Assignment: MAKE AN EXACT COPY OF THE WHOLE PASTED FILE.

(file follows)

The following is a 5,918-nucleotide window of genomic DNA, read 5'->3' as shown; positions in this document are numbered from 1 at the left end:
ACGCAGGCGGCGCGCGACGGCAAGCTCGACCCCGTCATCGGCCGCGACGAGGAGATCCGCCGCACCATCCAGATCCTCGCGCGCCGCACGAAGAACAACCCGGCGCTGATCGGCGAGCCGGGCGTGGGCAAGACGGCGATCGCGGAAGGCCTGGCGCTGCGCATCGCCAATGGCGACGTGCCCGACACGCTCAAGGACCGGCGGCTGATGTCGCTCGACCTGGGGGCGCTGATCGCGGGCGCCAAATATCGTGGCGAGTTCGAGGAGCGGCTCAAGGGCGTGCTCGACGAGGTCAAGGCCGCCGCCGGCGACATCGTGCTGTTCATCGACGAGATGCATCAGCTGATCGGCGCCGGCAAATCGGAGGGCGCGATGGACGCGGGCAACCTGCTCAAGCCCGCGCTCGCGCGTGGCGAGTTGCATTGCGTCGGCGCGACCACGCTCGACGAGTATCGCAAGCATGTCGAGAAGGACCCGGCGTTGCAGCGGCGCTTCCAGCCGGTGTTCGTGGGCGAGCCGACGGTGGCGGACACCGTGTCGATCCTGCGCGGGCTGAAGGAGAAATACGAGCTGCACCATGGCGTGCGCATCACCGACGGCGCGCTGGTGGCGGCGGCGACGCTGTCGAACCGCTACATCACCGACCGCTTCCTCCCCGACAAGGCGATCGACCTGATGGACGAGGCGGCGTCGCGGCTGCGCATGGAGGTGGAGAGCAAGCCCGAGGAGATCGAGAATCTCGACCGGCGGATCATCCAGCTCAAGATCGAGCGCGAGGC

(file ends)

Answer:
The following is a 5,918-nucleotide window of genomic DNA, read 5'->3' as shown; positions in this document are numbered from 1 at the left end:
ACGCAGGCGGCGCGCGACGGCAAGCTCGACCCCGTCATCGGCCGCGACGAGGAGATCCGCCGCACCATCCAGATCCTCGCGCGCCGCACGAAGAACAACCCGGCGCTGATCGGCGAGCCGGGCGTGGGCAAGACGGCGATCGCGGAAGGCCTGGCGCTGCGCATCGCCAATGGCGACGTGCCCGACACGCTCAAGGACCGGCGGCTGATGTCGCTCGACCTGGGGGCGCTGATCGCGGGCGCCAAATATCGTGGCGAGTTCGAGGAGCGGCTCAAGGGCGTGCTCGACGAGGTCAAGGCCGCCGCCGGCGACATCGTGCTGTTCATCGACGAGATGCATCAGCTGATCGGCGCCGGCAAATCGGAGGGCGCGATGGACGCGGGCAACCTGCTCAAGCCCGCGCTCGCGCGTGGCGAGTTGCATTGCGTCGGCGCGACCACGCTCGACGAGTATCGCAAGCATGTCGAGAAGGACCCGGCGTTGCAGCGGCGCTTCCAGCCGGTGTTCGTGGGCGAGCCGACGGTGGCGGACACCGTGTCGATCCTGCGCGGGCTGAAGGAGAAATACGAGCTGCACCATGGCGTGCGCATCACCGACGGCGCGCTGGTGGCGGCGGCGACGCTGTCGAACCGCTACATCACCGACCGCTTCCTCCCCGACAAGGCGATCGACCTGATGGACGAGGCGGCGTCGCGGCTGCGCATGGAGGTGGAGAGCAAGCCCGAGGAGATCGAGAATCTCGACCGGCGGATCATCCAGCTCAAGATCGAGCGCGAGGC